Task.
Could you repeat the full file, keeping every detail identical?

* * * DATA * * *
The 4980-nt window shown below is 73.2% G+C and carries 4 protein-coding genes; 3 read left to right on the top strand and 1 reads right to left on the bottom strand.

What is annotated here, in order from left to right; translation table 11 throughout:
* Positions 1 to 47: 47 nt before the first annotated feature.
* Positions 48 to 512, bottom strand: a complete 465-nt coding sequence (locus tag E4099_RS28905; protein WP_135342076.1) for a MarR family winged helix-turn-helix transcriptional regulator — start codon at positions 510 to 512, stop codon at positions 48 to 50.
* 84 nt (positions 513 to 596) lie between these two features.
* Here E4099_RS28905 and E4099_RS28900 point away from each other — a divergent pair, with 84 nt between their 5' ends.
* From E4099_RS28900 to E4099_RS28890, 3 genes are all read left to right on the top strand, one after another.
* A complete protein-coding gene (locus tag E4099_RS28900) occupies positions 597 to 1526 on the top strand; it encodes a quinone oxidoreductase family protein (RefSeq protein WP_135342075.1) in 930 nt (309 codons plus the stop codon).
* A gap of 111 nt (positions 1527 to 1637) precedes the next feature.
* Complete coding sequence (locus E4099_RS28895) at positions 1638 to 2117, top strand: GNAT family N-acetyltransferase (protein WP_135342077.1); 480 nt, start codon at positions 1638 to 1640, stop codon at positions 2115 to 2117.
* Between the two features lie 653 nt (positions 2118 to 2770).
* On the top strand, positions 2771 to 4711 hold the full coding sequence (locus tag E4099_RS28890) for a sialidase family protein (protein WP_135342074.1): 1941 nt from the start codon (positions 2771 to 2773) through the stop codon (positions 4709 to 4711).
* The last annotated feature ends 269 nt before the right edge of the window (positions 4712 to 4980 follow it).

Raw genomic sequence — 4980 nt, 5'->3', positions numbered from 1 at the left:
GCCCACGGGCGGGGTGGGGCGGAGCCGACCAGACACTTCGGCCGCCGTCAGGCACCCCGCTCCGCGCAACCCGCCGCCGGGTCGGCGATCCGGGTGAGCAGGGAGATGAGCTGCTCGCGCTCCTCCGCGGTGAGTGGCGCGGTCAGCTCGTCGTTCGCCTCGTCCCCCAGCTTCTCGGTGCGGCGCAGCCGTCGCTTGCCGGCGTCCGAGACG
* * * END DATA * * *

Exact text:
The 4980-nt window shown below is 73.2% G+C and carries 4 protein-coding genes; 3 read left to right on the top strand and 1 reads right to left on the bottom strand.

What is annotated here, in order from left to right; translation table 11 throughout:
* Positions 1 to 47: 47 nt before the first annotated feature.
* Positions 48 to 512, bottom strand: a complete 465-nt coding sequence (locus tag E4099_RS28905; protein WP_135342076.1) for a MarR family winged helix-turn-helix transcriptional regulator — start codon at positions 510 to 512, stop codon at positions 48 to 50.
* 84 nt (positions 513 to 596) lie between these two features.
* Here E4099_RS28905 and E4099_RS28900 point away from each other — a divergent pair, with 84 nt between their 5' ends.
* From E4099_RS28900 to E4099_RS28890, 3 genes are all read left to right on the top strand, one after another.
* A complete protein-coding gene (locus tag E4099_RS28900) occupies positions 597 to 1526 on the top strand; it encodes a quinone oxidoreductase family protein (RefSeq protein WP_135342075.1) in 930 nt (309 codons plus the stop codon).
* A gap of 111 nt (positions 1527 to 1637) precedes the next feature.
* Complete coding sequence (locus E4099_RS28895) at positions 1638 to 2117, top strand: GNAT family N-acetyltransferase (protein WP_135342077.1); 480 nt, start codon at positions 1638 to 1640, stop codon at positions 2115 to 2117.
* Between the two features lie 653 nt (positions 2118 to 2770).
* On the top strand, positions 2771 to 4711 hold the full coding sequence (locus tag E4099_RS28890) for a sialidase family protein (protein WP_135342074.1): 1941 nt from the start codon (positions 2771 to 2773) through the stop codon (positions 4709 to 4711).
* The last annotated feature ends 269 nt before the right edge of the window (positions 4712 to 4980 follow it).

Raw genomic sequence — 4980 nt, 5'->3', positions numbered from 1 at the left:
GCCCACGGGCGGGGTGGGGCGGAGCCGACCAGACACTTCGGCCGCCGTCAGGCACCCCGCTCCGCGCAACCCGCCGCCGGGTCGGCGATCCGGGTGAGCAGGGAGATGAGCTGCTCGCGCTCCTCCGCGGTGAGTGGCGCGGTCAGCTCGTCGTTCGCCTCGTCCCCCAGCTTCTCGGTGCGGCGCAGCCGTCGCTTGCCGGCGTCCGAGACG